Aphrodite published in Spanish.
Democracy reinstated in Chile and Patricio Aylwin elected president.
After a 15-year absence, Isabel returns to receive the Gabriela Mistral Inter-American Prize for Culture, given in honor of the Chilean Nobel laureate, poet, educator, diplomat, and feminist.
The Stories of Eva Luna published in Spanish.
Isabel marries Willie Gordon on July 17 in San Francisco. They live in nearby San Rafael.
Eva Luna published in Spanish.
Isabel and Miguel Frías divorce.
The House of the Spirits published in Spanish.
When she receives the news that her 99-year-old grandfather is dying, Isabel begins a letter to him that ultimately becomes the manuscript for The House of the Spirits.
Temporary separation from Miguel Frías. Isabel moves to Spain for two months before returning to her marriage.
Blacklisted by the government, Isabel emigrates to Venezuela with her husband and children, where they remain for the next 13 years. She contributes to El Nacional, an influential newspaper in Caracas.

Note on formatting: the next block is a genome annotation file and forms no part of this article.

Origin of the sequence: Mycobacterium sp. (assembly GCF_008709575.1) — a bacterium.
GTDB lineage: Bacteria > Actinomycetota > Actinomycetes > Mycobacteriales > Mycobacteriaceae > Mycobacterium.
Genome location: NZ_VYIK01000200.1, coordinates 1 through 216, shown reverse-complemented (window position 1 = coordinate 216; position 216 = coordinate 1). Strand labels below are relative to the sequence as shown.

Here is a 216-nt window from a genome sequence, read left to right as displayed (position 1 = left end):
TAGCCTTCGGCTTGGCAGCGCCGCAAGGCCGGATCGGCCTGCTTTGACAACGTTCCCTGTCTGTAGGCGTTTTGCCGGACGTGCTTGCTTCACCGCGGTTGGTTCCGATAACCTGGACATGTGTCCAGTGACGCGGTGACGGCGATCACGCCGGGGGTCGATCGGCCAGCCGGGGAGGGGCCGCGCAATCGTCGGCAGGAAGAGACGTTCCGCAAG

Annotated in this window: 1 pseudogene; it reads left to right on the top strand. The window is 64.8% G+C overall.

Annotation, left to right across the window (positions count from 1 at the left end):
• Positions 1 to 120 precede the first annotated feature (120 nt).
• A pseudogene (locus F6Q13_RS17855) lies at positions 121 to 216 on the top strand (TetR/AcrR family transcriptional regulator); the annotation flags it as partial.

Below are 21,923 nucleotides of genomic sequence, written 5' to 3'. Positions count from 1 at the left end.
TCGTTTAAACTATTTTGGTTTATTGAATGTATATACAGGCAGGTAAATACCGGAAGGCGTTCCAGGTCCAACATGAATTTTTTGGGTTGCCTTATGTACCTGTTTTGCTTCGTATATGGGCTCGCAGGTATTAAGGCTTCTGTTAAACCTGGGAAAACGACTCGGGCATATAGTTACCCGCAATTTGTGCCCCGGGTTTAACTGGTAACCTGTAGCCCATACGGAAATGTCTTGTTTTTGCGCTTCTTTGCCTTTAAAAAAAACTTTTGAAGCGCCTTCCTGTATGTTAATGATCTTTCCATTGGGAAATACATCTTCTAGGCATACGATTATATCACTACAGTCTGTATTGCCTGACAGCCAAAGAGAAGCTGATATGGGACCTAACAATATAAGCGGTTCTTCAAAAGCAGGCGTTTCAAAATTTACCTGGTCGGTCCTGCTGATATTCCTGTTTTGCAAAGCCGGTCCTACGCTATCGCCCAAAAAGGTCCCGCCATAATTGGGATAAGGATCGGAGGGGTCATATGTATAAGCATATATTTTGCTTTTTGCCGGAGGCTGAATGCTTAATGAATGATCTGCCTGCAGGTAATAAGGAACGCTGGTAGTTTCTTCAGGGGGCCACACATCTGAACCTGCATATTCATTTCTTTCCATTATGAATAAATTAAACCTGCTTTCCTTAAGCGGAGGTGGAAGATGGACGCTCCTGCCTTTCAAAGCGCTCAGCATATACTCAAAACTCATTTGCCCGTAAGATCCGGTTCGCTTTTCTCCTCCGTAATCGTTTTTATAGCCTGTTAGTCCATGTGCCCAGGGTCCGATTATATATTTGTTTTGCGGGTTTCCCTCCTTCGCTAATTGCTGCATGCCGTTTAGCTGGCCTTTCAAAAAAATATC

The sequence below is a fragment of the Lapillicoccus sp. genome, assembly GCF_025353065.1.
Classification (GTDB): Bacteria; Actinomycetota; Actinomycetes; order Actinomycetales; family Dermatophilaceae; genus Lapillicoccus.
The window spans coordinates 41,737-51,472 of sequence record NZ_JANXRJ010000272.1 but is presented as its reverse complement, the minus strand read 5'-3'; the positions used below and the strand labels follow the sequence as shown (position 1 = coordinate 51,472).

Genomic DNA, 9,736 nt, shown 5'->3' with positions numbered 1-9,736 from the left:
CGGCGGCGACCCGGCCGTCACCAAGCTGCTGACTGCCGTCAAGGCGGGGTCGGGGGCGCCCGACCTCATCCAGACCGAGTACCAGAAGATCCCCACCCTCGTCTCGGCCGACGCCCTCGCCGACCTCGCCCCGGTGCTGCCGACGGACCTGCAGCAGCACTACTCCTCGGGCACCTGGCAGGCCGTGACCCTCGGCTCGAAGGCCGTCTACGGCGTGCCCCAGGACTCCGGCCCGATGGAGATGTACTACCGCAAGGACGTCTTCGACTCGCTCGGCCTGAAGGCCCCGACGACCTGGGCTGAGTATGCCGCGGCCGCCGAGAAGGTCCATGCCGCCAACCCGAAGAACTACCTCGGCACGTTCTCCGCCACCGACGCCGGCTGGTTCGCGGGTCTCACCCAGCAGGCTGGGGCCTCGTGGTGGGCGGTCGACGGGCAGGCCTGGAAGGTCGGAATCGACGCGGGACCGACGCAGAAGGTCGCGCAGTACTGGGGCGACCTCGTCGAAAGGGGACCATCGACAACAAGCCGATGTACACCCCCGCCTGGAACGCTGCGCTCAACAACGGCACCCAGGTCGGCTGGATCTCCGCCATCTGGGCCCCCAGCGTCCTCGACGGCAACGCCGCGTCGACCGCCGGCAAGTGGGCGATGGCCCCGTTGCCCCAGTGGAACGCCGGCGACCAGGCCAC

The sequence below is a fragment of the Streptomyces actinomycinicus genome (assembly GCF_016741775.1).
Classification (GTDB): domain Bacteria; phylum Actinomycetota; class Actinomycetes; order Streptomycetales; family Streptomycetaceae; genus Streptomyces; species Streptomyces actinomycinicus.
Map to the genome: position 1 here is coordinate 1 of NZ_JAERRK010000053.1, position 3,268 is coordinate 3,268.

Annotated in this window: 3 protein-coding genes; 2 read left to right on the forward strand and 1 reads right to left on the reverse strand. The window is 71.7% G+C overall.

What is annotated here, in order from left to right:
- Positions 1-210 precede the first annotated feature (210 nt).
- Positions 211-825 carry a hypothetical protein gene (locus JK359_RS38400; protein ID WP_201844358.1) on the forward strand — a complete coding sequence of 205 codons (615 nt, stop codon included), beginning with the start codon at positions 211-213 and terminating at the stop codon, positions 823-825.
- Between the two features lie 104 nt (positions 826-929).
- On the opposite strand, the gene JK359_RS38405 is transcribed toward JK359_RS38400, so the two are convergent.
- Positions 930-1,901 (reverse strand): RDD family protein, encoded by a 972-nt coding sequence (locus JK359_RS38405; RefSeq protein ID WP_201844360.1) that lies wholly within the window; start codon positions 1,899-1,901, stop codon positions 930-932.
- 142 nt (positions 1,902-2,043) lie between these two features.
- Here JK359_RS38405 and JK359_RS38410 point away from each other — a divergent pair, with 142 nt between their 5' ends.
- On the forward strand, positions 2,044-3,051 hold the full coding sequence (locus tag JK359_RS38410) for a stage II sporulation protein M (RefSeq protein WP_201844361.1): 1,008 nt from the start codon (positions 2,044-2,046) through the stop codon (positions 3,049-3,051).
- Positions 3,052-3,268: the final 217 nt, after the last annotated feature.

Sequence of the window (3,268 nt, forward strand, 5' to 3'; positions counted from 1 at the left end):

General Augusto Pinochet Ugarte stages a coup on September 11. Salvador Allende dies during the coup. Although many Chileans believe he was assassinated, Pinochet’s military government claims Allende committed suicide.
Isabel contributes to the children’s magazine Mampato; she eventually becomes editor-in-chief. She also publishes two children’s stories, La abuela Panchita and Lauchas y lauchones, as well as a collection of humorous articles entitled Civilice a su troglodita.
Isabel begins her television career, hosting a popular humor program and conducting interviews. Her programs enjoy great popularity.
Salvador Allende elected first socialist president of Chile. Ramón Huidobro, Isabel’s stepfather, is appointed ambassador to Argentina.
Isabel writes for Paula, the first feminist magazine in Chile, which she co-founded. In addition to articles, she writes a satirical column called Los impertinentes (The Impertinents).
Daughter Paula born. Isabel travels throughout Europe with her husband and daughter. They live in Belgium and Switzerland.
Isabel joins the United Nations, working for the Food and Agriculture Organization (FAO) in Santiago.
Following the Suez Canal crisis, Isabel returns to Chile to finish her secondary studies. She meets her future husband Miguel Frías, who is an engineering student.
Doña Panchita marries Ramón Huidobro, a career diplomat, who is subsequently appointed to Bolivia and Lebanon. Isabel attends a North American private school in Bolivia and an English private school in Lebanon.